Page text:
Jeremy Nowak, the foundation's president, said Monday that "arts and culture will continue to be a huge [grant-making] center for the foundation." But "along with traditional arts and culture and performance organizations," the foundation will also seek to strengthen the broader environment for cultural activity.
"How we do it and how we make decisions … will be more rigorous, more competitive," Nowak said. "We will be providing as much in resources for traditional arts organizations as we ever did. How we do it will be different. We want people to know we're not going anywhere."
Anne Ewers, president and chief executive of the Kimmel Center, said the William Penn money would help the Kimmel replace some of the revenue that disappeared with rent reductions granted to the center's eight resident companies over the last two years, most recently to the Philadelphia Orchestra. The money will also provide support as the Kimmel seeks to build income from its renovated garden and restaurant spaces.
"They wanted to help us during this period of transition," Ewers said.
Dennis Wint, president and chief executive of the Franklin Institute, said the foundation's $2 million would go directly to installation of climate-control systems in the new pavilion's special-exhibition space. When the 8,000-square-foot gallery is completed in 2014, he said, the institute will be able to host "larger and more complex shows" in one contiguous space.
In addition, the Franklin Institute will be able to handle exhibitions that demand stringent climate controls. In 2005, it could not host the exhibition celebrating the 300th anniversary of its own founder because relics and documents were deemed too fragile for its antiquated space. Instead, Ben Franklin's tercentenary show debuted at the National Constitution Center.
Not all the William Penn grants went to giants like the Kimmel Center and the Franklin Institute. Nowak, in fact, made a point of emphasizing that organizations of all sizes received grants.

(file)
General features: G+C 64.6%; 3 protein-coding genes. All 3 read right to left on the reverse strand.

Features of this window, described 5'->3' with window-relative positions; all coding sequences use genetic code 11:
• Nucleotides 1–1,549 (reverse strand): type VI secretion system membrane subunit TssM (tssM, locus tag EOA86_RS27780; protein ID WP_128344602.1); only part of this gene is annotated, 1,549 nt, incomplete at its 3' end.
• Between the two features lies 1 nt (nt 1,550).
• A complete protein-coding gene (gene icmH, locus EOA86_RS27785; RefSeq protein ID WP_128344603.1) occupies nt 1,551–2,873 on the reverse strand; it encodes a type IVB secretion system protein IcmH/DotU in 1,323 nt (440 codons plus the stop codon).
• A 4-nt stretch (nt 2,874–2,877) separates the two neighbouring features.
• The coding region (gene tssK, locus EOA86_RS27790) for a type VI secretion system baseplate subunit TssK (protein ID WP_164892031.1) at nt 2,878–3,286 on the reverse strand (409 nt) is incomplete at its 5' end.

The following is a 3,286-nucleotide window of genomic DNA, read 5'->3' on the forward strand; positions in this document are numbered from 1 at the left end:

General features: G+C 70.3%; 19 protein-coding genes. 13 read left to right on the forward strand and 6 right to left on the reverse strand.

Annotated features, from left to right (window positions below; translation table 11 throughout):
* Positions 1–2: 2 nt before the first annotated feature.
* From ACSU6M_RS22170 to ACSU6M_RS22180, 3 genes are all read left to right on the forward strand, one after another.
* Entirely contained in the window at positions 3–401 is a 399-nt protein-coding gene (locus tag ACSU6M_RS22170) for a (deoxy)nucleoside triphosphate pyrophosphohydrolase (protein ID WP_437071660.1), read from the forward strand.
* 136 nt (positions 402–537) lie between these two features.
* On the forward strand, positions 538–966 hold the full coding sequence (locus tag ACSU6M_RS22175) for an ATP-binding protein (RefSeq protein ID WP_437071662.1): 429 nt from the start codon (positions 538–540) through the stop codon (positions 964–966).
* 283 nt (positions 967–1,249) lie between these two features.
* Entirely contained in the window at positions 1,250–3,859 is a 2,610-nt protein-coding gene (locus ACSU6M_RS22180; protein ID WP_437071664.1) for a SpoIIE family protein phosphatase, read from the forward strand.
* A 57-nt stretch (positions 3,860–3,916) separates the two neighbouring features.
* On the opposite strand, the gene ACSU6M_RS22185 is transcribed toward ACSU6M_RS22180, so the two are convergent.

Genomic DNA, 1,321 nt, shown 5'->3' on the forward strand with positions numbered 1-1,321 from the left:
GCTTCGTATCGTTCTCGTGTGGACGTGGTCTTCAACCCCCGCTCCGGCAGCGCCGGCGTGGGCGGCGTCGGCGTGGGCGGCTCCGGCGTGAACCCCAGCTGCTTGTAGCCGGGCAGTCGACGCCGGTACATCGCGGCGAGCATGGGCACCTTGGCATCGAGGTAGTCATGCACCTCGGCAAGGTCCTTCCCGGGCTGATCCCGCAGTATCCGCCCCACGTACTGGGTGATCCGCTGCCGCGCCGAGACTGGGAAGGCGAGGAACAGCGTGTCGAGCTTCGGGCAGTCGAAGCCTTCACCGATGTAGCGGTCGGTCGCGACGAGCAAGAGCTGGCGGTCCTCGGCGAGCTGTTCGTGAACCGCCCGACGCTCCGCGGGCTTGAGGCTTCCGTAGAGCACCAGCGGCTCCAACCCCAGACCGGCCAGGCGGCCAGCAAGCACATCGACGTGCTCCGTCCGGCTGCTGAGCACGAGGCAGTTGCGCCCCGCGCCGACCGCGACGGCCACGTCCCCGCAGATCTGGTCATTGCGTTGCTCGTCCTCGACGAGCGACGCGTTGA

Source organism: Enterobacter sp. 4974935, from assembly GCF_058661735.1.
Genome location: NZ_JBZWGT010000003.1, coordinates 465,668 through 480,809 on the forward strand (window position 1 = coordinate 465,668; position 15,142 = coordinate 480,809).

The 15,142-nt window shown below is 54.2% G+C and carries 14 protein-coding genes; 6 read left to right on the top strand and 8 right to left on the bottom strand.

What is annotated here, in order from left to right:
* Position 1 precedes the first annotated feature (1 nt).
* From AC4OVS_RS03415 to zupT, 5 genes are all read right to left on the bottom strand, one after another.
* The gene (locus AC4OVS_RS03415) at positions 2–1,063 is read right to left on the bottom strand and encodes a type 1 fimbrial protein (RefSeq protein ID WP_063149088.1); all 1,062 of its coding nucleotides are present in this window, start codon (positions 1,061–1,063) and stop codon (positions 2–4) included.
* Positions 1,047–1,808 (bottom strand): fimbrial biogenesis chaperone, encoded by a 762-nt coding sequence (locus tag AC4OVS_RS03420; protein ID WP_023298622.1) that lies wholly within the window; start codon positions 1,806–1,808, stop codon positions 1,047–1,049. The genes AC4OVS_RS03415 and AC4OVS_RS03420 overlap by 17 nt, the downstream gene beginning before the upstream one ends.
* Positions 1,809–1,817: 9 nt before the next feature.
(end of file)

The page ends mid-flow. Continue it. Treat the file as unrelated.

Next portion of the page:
InterAct Theatre, on Sansom Street, for instance, received $120,000 for programs and operating costs in 2013, its 25th season. Seth Rozin, the theater's producing artistic director, said William Penn had supported his organization since the late 1990s.
"They have been our largest and most consistent supporter," Rozin said, "and they have been the most responsive to our most basic needs."
The foundation also stepped outside direct support for working arts organizations to provide funding for service groups. The Greater Philadelphia Cultural Alliance received a little more than $1 million to launch its "creating change" research project.
Tom Kaiden, president of the alliance, said the project would gather information about audiences, patrons, communities, donors and business models — all with an eye toward "helping organizations within the community make smart decisions."
Other Penn grants went to the American Composers Forum, $126,500; the Philadelphia Chamber Music Society, $500,000; the Print Center, $250,000; 1812 Productions, $450,000; Chamber Orchestra of Philadelphia, $900,000; Tempesta di Mare, $170,000; Astral Artistic Services, $82,500; Philadelphia Dance Projects, $70,000; and the Theatre Alliance of Greater Philadelphia, $120,050 (toward transitioning programs and closing the current operations of the organization).
In addition, grants went to BalletX, $300,000; Christ Church Preservation Trust, $331,197; Network for New Music, $99,905; Painted Bride Art Center, $150,000; Arden Theatre, $660,000; Grantmakers in the Arts, $200,000 (toward its annual conference, to be held in Philadelphia in 2013); and the Pew Charitable Trusts, $750,000 (to support the transition of the Cultural Data Project, a collaborative project housed at Pew, into an independent nonprofit).
Contact Stephan Salisbury at 215-854-5594 or e-mail at email@example.com, or on Twitter @SPSalisbury.